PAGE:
# Spray

on a differentiable manifold $M$

A vector field $W$ on the tangent space $TM$ which, in terms of the local coordinates $(x^1,\dots,x^n,v^1,\dots,v^n)$ on $TM$ associated in a natural way with the local coordinates $(x^1,\dots,x^n)$ on $M$, has components $(v^1,\dots,v^n,f^1,\dots,f^n)$, where $f^i=f^i(x^1,\dots,x^n,v^1,\dots,v^n)$ are functions of class $C^1$ which are, for fixed $x^1,\dots,x^n$, positive homogeneous functions in $v^1,\dots,v^n$ of degree 2 (these properties of $W$ do not depend on the actual choice of the local coordinates). The system of differential equations determined by this vector field,

$$\frac{dx^i}{dt}=v^i,\quad\frac{dv^i}{dt}=f^i(x^1,\dots,x^n,v^1,\dots,v^n),\quad i=1,\dots,n,$$

is equivalent to the system of second-order differential equations

$$\frac{d^2x^i}{dt^2}=f^i\left(x^1,\dots,x^n,\frac{dx^1}{dt},\dots,\frac{dx^n}{dt}\right);$$

therefore a spray describes (and moreover in an invariant manner, that is, independent of the coordinate system) a system of such equations on $M$.

The most important case of a spray is when the $f^i$ are polynomials of the second degree in the $v^i$:

$$f^i=\sum\Gamma_{jk}^i(x^1,\dots,x^n)v^jv^k,\quad\Gamma_{jk}^i=\Gamma_{kj}^i.\label{*}\tag{*}$$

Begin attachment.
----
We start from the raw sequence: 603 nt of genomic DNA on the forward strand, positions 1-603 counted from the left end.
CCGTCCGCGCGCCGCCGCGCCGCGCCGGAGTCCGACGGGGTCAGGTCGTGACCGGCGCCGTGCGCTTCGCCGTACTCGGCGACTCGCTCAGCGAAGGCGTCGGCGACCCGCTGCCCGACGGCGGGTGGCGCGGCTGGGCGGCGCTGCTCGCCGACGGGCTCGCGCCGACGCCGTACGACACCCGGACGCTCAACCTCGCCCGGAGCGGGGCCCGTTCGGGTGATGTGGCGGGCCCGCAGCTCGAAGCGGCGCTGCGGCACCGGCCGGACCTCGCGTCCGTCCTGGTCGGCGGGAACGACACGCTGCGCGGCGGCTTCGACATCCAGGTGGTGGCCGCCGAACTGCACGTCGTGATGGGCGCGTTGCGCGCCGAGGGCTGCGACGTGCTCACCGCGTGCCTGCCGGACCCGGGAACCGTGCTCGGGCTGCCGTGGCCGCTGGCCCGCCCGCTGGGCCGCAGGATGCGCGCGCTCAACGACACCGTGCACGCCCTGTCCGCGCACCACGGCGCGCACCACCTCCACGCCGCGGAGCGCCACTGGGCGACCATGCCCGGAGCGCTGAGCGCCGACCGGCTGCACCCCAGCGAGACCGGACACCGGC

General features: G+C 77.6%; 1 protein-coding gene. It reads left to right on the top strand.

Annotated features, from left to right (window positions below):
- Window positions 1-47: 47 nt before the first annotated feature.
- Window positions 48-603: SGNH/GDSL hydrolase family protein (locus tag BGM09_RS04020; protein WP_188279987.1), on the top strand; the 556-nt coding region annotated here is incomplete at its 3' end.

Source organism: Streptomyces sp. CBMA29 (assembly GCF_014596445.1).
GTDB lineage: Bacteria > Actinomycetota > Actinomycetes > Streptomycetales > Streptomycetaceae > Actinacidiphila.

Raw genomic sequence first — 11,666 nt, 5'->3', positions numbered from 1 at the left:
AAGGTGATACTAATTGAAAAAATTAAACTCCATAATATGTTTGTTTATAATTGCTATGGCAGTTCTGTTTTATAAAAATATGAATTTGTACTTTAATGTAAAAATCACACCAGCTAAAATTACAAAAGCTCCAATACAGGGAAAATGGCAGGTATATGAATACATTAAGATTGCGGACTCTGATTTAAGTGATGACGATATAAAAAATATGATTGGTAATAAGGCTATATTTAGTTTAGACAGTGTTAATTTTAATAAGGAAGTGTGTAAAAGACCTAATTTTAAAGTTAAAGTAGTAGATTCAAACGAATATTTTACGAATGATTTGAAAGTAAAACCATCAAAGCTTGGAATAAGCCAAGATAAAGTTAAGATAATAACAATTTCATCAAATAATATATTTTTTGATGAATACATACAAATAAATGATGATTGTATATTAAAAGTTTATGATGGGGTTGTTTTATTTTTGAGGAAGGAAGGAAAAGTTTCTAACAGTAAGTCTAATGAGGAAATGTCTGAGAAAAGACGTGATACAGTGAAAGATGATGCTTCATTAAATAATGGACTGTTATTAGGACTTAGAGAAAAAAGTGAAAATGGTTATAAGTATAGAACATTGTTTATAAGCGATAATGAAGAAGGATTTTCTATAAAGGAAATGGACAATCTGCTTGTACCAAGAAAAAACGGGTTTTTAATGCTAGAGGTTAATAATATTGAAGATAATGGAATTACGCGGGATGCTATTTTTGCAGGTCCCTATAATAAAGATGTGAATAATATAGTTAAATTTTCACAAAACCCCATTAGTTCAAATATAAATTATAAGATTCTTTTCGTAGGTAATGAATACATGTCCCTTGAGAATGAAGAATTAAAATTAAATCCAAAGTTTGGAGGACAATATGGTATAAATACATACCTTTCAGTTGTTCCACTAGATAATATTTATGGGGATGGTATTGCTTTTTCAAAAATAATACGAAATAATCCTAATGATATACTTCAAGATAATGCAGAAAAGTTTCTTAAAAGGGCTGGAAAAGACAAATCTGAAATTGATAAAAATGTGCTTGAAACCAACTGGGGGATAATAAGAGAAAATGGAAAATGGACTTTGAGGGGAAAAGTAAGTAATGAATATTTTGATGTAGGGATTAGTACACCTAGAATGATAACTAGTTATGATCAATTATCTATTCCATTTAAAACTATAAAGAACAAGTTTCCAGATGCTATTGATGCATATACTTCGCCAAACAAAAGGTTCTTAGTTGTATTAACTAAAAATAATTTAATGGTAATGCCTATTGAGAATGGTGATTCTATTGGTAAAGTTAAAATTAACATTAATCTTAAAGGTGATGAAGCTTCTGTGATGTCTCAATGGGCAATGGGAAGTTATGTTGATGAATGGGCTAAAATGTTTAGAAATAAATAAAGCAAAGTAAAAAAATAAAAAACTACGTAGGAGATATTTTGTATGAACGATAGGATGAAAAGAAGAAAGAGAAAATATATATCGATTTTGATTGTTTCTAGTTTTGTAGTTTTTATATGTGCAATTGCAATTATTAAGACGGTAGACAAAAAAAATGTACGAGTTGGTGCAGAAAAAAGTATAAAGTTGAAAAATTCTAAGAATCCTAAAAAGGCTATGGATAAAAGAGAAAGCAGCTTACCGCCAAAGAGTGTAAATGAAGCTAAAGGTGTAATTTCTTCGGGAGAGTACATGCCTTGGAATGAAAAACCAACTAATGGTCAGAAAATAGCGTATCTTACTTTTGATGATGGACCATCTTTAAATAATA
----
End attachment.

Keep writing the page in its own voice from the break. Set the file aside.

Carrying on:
In this case the $\Gamma_{jk}^i$ give an affine connection on $M$ with zero torsion tensor. Conversely, for every affine connection the equations of the geodesic lines are given by a certain spray with $f^i$ of the form \eqref{*} (where when going from the connection to the spray, the $\Gamma_{jk}^i$ symmetrize with respect to the suffixes). If the field $W$ is of class $C^2$, then $f^i$ must have the form \eqref{*}. In the general case, however, $W$ may be smooth outside the zero section of the bundle $TM$, but need not be a field of class $C^2$ near this section. In such a situation one sometimes talks about a generalized spray, leaving the term "spray" only for the special case \eqref{*}. The differential equations for geodesics in Finsler geometry give rise to a generalized spray.

It is possible to give a definition of a spray in invariant terms, which is suitable also for Banach manifolds (see [1]).

#### References

 [1] S. Lang, "Introduction to differentiable manifolds" , Interscience (1967)